Meet the scientist schooling kids on STEM stereotypes 

STEM education
As a young woman with a science PhD, Megan (right) already breaks some lingering stereotypes. Image: CSIRO

Through CSIRO’s STEM professionals in Schools program, Dr Megan Sebben is challenging kids’ perceptions of what a science career can look like 

Megan has had a varied career, from groundwater hydrology research to consulting. She currently heads CSIRO’s Kick-Start program, an initiative that provides start-ups and small businesses with funding support and facilitates access to our research expertise and facilities. 

“I never envisioned myself as a scientist,” said Megan, who had a lightbulb moment when her high school career advisor suggested that a science degree could give her the flexibility to go into science or management. 

And now? Megan hopes to help students have lightbulb moments of their own. 

Real-world STEM in class

Megan is one of over 1,200 STEM professionals participating in the STEM Professionals in Schools program. She’s particularly passionate about getting students thinking about the purpose and application of science, tech, engineering and maths subjects beyond their textbooks. 

STEM education
Dr Megan Sebben (second left) recently visited Footscray High. Image: CSIRO

Megan recently shared her unique career pathway with Year 9 and 10 students at Footscray High School’s Meet a Scientist event, and how a family trip to New Zealand’s Franz Josef Glacier sparked her interest in water and sustainability.

“I didn’t really understand why I was being told to study calculus,” she said. “Then, in my first hydrology lecture at university, I learned how these equations could tell me the shape of the water table underground. This in turn, enables us to work out how much of this can be used sustainably. So, I became really engaged with it,” Megan said.

STEM is for everyone

Megan sees STEM programs in schools as a way to challenge students’ perceptions of who could be a scientist, and what a STEM career can look like. 

“There are some incredible female scientists out there doing awesome work. We’re always saying you can’t be what you can’t see,” said Megan, who would’ve loved to have greater access to female STEM role models when she was at school.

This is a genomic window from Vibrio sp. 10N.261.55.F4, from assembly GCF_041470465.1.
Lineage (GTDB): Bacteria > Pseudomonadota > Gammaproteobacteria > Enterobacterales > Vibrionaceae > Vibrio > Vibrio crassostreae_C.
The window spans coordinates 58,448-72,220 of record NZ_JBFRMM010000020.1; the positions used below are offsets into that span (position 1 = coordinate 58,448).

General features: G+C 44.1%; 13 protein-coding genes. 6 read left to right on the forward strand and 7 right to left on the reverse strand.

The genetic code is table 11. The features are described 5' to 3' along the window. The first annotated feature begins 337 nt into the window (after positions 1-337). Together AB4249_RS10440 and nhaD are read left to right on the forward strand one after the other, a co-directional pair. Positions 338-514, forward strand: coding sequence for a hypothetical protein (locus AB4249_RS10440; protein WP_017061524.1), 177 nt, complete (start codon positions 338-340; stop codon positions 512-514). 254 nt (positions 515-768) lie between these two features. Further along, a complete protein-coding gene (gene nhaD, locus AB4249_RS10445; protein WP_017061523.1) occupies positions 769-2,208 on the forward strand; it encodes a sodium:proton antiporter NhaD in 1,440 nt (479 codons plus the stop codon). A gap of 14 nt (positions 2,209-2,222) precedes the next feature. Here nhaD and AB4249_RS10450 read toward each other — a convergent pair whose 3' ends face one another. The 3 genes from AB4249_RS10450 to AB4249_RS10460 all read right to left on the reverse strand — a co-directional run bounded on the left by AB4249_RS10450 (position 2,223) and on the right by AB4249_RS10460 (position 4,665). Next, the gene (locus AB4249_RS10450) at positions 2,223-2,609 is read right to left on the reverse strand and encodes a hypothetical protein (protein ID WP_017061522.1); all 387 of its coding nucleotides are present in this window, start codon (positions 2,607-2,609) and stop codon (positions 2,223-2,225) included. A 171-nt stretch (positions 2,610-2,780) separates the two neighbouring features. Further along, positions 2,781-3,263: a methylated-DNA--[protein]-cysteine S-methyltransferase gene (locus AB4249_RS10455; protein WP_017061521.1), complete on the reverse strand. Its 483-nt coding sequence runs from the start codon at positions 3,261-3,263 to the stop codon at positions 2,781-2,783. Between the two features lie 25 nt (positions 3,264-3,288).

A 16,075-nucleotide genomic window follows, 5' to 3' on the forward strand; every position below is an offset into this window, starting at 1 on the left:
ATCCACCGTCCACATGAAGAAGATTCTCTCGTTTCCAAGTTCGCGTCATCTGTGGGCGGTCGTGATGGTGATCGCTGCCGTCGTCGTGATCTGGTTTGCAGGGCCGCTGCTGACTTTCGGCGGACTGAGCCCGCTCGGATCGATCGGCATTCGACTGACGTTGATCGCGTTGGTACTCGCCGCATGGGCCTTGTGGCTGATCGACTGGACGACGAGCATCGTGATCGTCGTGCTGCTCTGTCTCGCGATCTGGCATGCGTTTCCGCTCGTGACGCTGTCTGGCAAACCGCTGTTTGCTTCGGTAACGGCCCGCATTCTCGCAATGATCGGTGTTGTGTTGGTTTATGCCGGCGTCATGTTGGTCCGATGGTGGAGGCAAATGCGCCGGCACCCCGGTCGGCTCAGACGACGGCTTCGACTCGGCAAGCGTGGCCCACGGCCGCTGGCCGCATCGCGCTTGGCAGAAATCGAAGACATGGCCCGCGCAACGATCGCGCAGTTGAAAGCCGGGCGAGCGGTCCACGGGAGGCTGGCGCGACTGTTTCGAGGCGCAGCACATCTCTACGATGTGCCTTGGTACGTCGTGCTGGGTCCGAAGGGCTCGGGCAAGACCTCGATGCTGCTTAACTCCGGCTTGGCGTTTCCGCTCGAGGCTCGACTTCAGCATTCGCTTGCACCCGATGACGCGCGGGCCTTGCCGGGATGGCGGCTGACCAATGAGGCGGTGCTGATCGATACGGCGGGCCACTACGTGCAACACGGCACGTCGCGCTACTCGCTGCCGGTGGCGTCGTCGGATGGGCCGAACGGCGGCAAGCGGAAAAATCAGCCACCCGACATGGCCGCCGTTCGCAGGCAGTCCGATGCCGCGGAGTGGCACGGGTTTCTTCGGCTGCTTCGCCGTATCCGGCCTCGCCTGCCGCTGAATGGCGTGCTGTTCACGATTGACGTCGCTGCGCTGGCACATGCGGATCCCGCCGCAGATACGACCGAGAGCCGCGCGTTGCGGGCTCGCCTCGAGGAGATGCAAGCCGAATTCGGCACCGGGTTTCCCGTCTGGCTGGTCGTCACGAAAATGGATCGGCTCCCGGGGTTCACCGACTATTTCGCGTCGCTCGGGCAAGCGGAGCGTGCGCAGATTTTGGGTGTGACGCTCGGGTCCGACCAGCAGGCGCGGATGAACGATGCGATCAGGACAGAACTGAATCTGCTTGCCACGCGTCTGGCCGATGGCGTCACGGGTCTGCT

Lucky for the next-gen in STEM, the STEM Professionals in Schools program has the potential to have major, positive impact. 

“There are kids from a lot of different backgrounds getting huge exposure to science and technology through the program. Science is for everyone. I don’t want anybody to feel that it’s not for them, because it absolutely is,” Megan stresses. 

Get involved and inspire

Keen to participate in CSIRO’s STEM Professionals in Schools program? Although it’s currently Australia’s largest national skilled volunteering initiative for STEM professionals and educators, the CSIRO is always looking for more volunteers. And yep, it’s very much a flexible program that’ll fit in with other work commitments. 

Megan for instance, arranges her involvement with the schools depending on what’s going on with her other work. Last year, she visited Footscray High School twice. She also held video calls with The King David School over the course of a month for an environmental sciences module. 

“Even though we may only spend half an hour talking to the class, for the kids to get exposure to people working on interesting things could be a life-changing experience. I think you can underestimate the contribution just a small amount of effort can make. And I think this program lends itself really well to that,” Megan said. 

Keen to know more? Reach out to the CSIRO STEM Professionals in Schools team here.


Cassie Steel

Author: Cassie Steel

As Refraction’s digital editor, Cassie Steel spends her days researching robots and stalking famous scientists on Twitter.


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